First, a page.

NOTE: As shown in the cutting diagram below, you could squeak by with ¼ yard, but you’d have to cut very carefully. Having a ½ yard gives you a little breathing room; plus, many online fabric sources have a ½ yard minimum cut.
- Fabric for up to TEN ties: ½ yard (you need exactly 18 inches) of 44″+ wide quilting weight cotton; we used solid red
- One skein of embroidery floss to match tie fabric; we used red
- One ⅝” white button PER TIE
- Letter beads; make a list of names and count the number of each letter that you need. Count them again, just to be sure. You can find loose beads as well as bags of letter beads containing several full alphabets at most craft stores.
- All purpose thread to match fabrics
- Contrasting color thread for topstitching the hem on the napkins, slightly darker than napkin color; we used yellow
- One skein of embroidery floss to match tie fabric to string and attach letter beads; we used red
- Iron and ironing board
- Scissors or rotary cutter and mat
- See-through ruler
- Fabric pen or pencil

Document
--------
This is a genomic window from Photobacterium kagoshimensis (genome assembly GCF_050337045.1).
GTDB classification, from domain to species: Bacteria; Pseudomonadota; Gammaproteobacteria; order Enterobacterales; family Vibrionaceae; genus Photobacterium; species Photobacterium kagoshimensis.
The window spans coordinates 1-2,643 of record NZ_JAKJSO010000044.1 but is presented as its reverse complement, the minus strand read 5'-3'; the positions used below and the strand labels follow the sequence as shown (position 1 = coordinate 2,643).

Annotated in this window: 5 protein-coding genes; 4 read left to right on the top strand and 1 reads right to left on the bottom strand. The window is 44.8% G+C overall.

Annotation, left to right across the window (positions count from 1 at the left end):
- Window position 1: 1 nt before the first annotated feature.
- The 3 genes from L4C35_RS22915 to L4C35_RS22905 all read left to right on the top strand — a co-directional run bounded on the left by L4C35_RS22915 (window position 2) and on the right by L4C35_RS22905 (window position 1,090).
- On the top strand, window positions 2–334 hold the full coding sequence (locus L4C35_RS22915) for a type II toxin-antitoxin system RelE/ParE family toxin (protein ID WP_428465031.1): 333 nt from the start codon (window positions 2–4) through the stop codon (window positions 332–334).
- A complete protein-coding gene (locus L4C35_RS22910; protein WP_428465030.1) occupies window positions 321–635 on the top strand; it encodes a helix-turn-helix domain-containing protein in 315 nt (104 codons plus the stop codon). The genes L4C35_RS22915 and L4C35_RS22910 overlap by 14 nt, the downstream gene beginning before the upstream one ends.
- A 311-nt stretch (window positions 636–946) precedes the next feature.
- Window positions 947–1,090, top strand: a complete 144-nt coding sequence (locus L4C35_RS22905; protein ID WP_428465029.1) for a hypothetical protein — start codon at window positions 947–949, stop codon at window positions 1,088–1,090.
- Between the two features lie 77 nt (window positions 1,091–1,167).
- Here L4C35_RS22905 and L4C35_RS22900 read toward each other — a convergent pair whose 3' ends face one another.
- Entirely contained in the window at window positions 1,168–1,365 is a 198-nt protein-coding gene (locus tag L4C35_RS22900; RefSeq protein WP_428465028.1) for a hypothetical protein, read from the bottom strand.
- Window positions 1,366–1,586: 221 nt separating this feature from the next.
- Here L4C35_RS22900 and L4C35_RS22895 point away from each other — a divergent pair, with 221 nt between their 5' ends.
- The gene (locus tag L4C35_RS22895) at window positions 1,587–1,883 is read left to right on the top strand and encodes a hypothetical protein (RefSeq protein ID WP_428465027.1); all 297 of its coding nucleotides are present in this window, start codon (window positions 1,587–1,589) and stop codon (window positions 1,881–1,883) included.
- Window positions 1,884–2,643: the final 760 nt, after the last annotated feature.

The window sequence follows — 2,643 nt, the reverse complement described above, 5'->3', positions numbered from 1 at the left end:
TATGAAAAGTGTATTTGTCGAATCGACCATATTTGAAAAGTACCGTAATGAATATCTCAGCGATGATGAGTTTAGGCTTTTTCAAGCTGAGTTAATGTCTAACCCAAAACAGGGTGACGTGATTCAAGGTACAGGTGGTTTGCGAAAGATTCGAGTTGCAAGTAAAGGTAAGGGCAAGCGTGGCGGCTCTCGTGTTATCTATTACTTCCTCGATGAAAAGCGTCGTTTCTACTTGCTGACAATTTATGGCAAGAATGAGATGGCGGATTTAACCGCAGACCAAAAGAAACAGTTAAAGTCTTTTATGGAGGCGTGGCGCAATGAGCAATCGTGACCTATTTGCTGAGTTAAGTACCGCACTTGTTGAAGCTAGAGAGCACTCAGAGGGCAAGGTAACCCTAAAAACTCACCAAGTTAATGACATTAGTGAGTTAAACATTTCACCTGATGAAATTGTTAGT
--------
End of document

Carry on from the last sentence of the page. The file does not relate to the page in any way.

- Beading needle
- Hand sewing needle
- Straight pins
Getting Started – Napkins
- Use your see-through ruler and fabric pen or pencil to draw six 21″ x 21″ squares onto the fabric you are using for the napkin. Cut along drawn lines.
NOTE: You could simply measure and cut the squares without drawing out the full measurements (same with the band rectangles below). Drawing helps confirm you’re getting the most accurate use of your fabric cut.
- Use your see-through ruler and fabric pen or pencil to draw six rectangles 21″ long and 3″ wide onto the fabric you are using for the napkin trim. Cut along drawn lines.
Getting Started and Pattern Download – Ties
- Download and print the Napkin Tie Pattern PDF.
IMPORTANT: This pattern is ONE 8½” x 11″ sheet. You must print the PDF file at 100%. DO NOT SHRINK to fit the page. There is a guide square on the page to confirm your printout is to scale.
- Cut the desired number of ties by pinning your Napkin Tie Pattern onto your folded fabric. The pattern is designed to be cut on the fold as shown below on the cutting guide. We made 6 ties, but you can make up to 10 with the fabric specified.
- Cut 2 tiny notches on one layer of the fabric where indicated by dots on the seam line.
- Remove the pattern and open your tie. It will look like this:
Make the Letter Bead Ties
- Thread your beading needle with embroidery floss and tie a knot in the floss about ¾” inch from the end of the floss.
- For each name, string your letter beads onto your floss starting with the last letter of the name and working forward to the first letter. It’s easier if you have them all written down to look at.